In operation, with particular reference to FIGS. 2-4, checks and separator cards are fed along the feed surface 14 by the conveying feed rolls 19. The checks for a particular individual are fed in this manner under the rotatable surface member 27 off the end of the feed surface 14 in front of a pair of insert-conveyor pins 21 on the insert conveyor 13. When the sensor 23 senses that a separator card is about to be fed off the feed surface 14, the controlling mechanism 17 (FIG. 1) responds thereto by deactivating the conveying feed rolls 19, thereby stopping the sensed separator card with the leading edge thereof protruding slightly from the feed surface 14 as shown at 79 in FIG. 3. The insert-conveyor 13 is then indexed one increment so that a new set of insert-conveyor pins 21 is moved to receive the next individual customer's checks. Also during this period, the controlling mechanism 17 rotates the cam 35 through 360° which drives the rack 34 outwardly and back. This, in turn, rotates the rotatable surface member 27 through 180° in a counterclockwise direction (see FIG. 3). During this rotation, the forwardly-most conveying feed rolls 19a are not contacted by the rotatable surface member 27 because of notches 77 in the rotatable surface member 27.
When the rotatable surface member 27 is thusly rotated 180°, it is rotated through the path of the separator card indicated at 79 in FIG. 3 in front of its leading edge and then back through the path under the separator card itself. This, lifts the leading edge of the separator card onto the top of the rotatable surface member 27 as indicated at 81 in FIG. 4.
After a sufficient time has elapsed for these steps to take place, the controlling mechanism 17 again activates the conveying feed rolls 19. The separator card, which is now on top of the rotatable surface member 27, is fed over the rotatable surface member 27 onto the second surface member 67. From here, the separator card is fed into the receptacle 75 by the feed rolls 73. Subsequent checks are again fed under the rotatable surface member 27 onto the insert conveyor 13.
When another separator card is sensed by the sensor 23 this cycle is repeated.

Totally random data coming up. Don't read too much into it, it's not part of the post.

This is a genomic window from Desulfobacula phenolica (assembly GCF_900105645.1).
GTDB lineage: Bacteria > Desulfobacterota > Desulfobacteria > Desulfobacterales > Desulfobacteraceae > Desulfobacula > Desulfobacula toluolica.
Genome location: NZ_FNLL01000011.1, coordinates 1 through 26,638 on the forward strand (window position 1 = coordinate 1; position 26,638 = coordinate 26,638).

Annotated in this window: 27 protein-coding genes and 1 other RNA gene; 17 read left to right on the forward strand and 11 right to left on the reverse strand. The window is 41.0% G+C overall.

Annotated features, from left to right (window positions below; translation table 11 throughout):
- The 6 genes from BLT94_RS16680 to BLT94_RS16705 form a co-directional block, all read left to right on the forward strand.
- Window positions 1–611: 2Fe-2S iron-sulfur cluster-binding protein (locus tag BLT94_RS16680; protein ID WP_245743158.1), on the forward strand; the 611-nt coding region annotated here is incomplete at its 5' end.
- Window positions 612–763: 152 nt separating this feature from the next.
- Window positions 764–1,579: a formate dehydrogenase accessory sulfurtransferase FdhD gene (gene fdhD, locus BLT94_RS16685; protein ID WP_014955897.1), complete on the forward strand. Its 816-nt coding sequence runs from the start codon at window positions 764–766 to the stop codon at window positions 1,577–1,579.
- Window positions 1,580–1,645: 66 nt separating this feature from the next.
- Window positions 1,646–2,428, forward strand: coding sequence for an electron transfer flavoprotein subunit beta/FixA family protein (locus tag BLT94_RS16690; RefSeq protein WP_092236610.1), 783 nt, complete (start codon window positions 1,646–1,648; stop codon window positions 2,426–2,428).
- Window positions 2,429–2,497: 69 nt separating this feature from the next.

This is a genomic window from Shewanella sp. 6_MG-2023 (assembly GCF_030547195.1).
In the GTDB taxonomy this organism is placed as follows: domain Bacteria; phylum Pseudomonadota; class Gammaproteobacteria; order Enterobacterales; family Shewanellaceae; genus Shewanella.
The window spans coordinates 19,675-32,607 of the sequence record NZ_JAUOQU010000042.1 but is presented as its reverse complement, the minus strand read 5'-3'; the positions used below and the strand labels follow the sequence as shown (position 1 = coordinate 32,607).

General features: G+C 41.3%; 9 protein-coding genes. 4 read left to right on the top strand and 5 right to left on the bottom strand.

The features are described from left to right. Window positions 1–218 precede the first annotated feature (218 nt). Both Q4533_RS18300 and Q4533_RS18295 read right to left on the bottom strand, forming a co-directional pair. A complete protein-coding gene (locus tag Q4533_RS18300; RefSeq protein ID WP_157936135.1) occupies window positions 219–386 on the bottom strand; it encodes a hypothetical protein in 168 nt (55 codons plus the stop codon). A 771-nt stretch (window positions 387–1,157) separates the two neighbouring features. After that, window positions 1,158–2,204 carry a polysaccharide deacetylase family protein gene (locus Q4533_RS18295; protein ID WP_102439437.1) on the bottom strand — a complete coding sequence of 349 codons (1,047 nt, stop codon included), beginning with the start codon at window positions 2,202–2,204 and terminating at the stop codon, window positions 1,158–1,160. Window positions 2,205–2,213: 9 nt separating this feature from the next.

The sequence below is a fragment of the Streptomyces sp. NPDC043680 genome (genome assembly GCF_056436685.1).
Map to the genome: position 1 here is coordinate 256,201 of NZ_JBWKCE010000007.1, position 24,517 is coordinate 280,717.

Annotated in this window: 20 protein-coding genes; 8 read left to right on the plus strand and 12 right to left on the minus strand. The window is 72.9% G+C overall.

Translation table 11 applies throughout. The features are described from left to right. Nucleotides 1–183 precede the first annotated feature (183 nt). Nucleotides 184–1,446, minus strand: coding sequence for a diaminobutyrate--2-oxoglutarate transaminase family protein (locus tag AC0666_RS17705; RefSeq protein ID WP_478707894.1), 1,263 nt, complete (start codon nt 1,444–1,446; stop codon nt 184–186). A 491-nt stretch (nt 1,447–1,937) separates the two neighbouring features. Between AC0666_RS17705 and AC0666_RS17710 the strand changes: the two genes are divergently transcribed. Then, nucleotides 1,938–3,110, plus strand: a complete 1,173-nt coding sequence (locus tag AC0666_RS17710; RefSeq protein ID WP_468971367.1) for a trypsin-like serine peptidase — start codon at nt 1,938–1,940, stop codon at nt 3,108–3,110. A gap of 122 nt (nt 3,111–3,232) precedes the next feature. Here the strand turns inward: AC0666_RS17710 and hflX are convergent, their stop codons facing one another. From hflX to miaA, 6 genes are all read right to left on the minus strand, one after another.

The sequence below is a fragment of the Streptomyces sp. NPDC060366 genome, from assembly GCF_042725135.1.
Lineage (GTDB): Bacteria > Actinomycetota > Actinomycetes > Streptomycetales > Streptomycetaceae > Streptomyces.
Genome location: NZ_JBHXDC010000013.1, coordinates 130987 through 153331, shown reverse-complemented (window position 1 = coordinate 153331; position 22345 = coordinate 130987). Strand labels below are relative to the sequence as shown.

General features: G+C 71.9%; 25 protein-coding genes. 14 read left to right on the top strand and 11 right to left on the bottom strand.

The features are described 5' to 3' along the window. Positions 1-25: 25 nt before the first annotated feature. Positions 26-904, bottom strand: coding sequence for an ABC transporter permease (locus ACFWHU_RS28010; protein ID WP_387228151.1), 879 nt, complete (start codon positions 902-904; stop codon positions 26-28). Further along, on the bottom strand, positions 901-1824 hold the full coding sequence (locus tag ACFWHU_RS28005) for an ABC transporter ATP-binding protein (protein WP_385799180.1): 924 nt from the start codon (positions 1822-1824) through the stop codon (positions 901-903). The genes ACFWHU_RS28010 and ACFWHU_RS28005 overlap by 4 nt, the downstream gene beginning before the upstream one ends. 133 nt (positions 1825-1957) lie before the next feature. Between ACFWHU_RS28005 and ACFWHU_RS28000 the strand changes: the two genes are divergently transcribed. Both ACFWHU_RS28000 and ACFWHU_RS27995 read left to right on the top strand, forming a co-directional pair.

If the rotatable surface member 27 is in an improper position at a particular time during its cycle of operation, the sensor roller 51 will sense this by cooperating with the notches 55a and b in the notched roller 47 as is described above.
It should be noted by those skilled in the art that the sheet diverter mechanism described herein is extremely fast in operation. Further, it should be noted that a selected sheet can be diverted by activating this mechanism once, and that the mechanism must not thereafter be deactivated, or returned to an original state, to prevent subsequent sheets from being diverted.
While the invention has been particularly shown and described with reference to a preferred embodiment, it will be understood that various changes in form and detail may be made therein without departing from the spirit and scope of the invention. For example, although the separator cards are stopped prior to activation of the rotatable surface member 27, this is not necessary and the rotatable surface member 27 could be rotated to separate cards even if they were not stopped. In this regard, it would be possible to separate a number of consecutive cards or sheets by continuously rotating the rotatable surface member 27.
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|May 17, 1988||AS||Assignment|
Owner name: MORGAN GUARANTY TRUST COMPANY OF NEW YORK
Free format text: SECURITY INTEREST;ASSIGNOR:BHW MERGER CORP.;REEL/FRAME:005001/0520
Effective date: 19880516
|Apr 17, 1990||AS||Assignment|
Owner name: WELLS FARGO BANK, N.A., A NATIONAL BANKING ASSOCIA
Free format text: SECURITY INTEREST;ASSIGNOR:BELL & HOWELL COMPANY, A CORP. OF DE.;REEL/FRAME:005278/0572
Effective date: 19891227
|Aug 25, 1993||AS||Assignment|
Owner name: BANKERS TRUST COMPANY, AS AGENT, NEW YORK
Free format text: ASSIGNMENT OF ASSIGNORS INTEREST;ASSIGNOR:BELL & HOWELL COMPANY A CORP. OF DE;REEL/FRAME:006673/0133
Effective date: 19930817
|Oct 14, 1997||AS||Assignment|
Owner name: BELL & HOWELL OPERATING COMPANY, ILLINOIS
Free format text: RELEASE OF PATENT COLLATERAL ASSIGNMENT AND SECURITY AGREEMENT;ASSIGNOR:BANKERS TRUST COMPANY, A NEW YORK BANKING CORPORATION;REEL/FRAME:008783/0351
Effective date: 19970922